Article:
This topic relates to assaults with intent to commit a sexual offence committed on or after 1 July 2015. Before that date, the equivalent offence only applied to assaults with intent to commit rape. See Assault with Intent to Rape (Pre-1/7/15)
Crimes Act 1958 s 42 creates the offence of assault with intent to commit a sexual offence. The offence has four elements which the prosecution must prove beyond reasonable doubt. These are:
i) The accused intentionally applied force to another person;
ii) The other person did not consent to that application of force;
iii) At the time of applying force, the accused intended that the other person take part in a sexual act;
iv) The accused did not reasonably believe that the other person would consent to taking part in that sexual act.
This is a hybrid offence, which draws on elements of assault and sexual offences.
Section 42 provides that force may be applied directly or indirectly, or to the body, clothing or equipment worn by the other person (Crimes Act 1958 s 42(4)).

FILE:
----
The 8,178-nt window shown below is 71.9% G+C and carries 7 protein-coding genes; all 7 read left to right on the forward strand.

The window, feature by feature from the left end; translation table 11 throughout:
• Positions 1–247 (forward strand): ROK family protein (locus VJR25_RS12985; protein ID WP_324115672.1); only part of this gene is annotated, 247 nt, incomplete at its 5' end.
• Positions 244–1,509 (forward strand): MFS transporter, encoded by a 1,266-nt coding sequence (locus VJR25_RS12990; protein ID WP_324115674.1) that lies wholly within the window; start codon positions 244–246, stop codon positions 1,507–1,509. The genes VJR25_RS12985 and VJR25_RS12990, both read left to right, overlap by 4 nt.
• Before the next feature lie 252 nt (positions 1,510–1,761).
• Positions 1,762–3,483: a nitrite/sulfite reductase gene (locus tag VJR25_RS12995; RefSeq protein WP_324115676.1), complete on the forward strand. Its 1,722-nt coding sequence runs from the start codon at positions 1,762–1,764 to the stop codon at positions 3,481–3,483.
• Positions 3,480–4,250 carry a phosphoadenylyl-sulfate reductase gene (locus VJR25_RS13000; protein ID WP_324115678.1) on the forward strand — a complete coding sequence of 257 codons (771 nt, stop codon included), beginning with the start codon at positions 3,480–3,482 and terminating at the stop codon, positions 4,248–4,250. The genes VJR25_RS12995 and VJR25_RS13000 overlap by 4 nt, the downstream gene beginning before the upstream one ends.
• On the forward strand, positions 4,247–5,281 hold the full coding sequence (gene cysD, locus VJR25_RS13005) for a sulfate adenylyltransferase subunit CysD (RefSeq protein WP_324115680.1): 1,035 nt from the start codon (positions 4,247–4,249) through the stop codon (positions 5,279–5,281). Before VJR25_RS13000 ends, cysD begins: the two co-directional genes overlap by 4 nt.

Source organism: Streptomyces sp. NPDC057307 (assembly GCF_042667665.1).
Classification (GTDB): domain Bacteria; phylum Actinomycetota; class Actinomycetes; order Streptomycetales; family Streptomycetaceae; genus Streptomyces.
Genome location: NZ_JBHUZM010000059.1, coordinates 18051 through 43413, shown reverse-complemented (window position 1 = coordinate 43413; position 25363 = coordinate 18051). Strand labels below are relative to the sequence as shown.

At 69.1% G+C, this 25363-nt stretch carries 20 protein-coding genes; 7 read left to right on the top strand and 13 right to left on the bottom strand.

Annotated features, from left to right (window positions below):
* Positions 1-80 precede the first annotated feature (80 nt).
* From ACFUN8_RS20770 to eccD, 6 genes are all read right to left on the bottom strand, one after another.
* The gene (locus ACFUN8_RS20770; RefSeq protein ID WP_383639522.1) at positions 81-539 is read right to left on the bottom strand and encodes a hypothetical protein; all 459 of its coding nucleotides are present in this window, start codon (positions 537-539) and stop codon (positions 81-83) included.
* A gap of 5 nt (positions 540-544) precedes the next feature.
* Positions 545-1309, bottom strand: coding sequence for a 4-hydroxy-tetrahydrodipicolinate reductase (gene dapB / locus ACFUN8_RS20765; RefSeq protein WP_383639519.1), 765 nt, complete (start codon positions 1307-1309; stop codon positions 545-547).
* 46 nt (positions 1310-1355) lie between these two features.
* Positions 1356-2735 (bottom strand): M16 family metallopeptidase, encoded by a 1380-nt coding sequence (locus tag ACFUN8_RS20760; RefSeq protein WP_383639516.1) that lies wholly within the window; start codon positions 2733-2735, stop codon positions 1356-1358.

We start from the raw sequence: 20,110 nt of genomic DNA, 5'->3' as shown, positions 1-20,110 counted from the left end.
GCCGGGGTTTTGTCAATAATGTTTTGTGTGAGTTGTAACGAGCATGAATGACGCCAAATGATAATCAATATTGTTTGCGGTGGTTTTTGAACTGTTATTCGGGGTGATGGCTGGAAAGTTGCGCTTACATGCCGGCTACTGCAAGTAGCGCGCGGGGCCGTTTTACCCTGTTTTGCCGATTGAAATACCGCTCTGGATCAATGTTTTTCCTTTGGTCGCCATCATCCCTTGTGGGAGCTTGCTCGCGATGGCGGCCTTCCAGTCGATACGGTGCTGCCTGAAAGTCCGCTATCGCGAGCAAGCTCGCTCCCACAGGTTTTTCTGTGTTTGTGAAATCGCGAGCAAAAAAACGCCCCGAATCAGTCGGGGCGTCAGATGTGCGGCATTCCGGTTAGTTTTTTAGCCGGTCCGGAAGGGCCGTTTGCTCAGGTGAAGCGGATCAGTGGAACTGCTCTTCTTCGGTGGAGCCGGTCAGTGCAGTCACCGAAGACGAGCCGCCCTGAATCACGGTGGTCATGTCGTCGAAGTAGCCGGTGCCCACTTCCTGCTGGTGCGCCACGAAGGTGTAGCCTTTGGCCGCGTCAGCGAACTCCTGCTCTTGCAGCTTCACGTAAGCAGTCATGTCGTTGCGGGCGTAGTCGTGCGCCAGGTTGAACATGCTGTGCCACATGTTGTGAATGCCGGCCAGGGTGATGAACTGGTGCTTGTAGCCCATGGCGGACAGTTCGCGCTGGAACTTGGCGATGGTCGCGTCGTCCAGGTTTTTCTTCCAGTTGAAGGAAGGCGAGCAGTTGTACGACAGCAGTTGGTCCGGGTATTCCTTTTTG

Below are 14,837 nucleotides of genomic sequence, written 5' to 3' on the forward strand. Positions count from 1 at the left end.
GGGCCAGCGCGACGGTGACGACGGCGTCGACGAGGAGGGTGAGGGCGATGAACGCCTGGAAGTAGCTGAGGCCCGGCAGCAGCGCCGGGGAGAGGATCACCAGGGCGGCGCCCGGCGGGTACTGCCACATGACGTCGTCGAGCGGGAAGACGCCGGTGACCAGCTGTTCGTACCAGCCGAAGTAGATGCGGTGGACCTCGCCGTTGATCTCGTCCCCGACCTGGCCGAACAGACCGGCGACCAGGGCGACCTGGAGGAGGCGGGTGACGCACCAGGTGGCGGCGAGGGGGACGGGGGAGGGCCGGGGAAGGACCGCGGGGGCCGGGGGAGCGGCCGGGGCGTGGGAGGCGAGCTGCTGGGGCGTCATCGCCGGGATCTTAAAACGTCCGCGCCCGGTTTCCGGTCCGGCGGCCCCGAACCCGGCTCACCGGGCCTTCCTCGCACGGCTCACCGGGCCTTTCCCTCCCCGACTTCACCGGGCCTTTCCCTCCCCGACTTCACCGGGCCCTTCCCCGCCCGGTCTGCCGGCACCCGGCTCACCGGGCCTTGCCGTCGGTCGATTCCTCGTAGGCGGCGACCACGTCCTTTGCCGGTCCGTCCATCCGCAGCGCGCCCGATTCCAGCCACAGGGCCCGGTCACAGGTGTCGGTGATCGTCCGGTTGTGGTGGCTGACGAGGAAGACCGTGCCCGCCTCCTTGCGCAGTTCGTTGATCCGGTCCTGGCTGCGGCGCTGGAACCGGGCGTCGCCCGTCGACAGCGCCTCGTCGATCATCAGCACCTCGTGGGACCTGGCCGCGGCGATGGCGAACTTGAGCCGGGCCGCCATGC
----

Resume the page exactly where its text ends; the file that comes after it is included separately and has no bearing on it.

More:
Application of force includes application of heat, light, electric current or other forms of energy, or the application of solid, liquid or gaseous matter (Crimes Act 1958 s 42(5)).
A person takes part in a sexual act if the person:
i) is sexually penetrated or sexually touched by another person or by an animal; or
ii) sexually penetrates or sexually touches another person, themselves or an animal (Crimes Act 1958 s 35C).
This offence replaced the offence of assault with intent to rape. Under the previous offence, it was recognised that the offence prohibited conduct that was more remote than a charge of attempted rape (see R v Worland  VR 607).
It was also established in relation to the previous offence that the criminality came from the assault and the intent to commit rape and it did not matter if the intended rape was factually impossible (R v Cogley  VR 799, 807).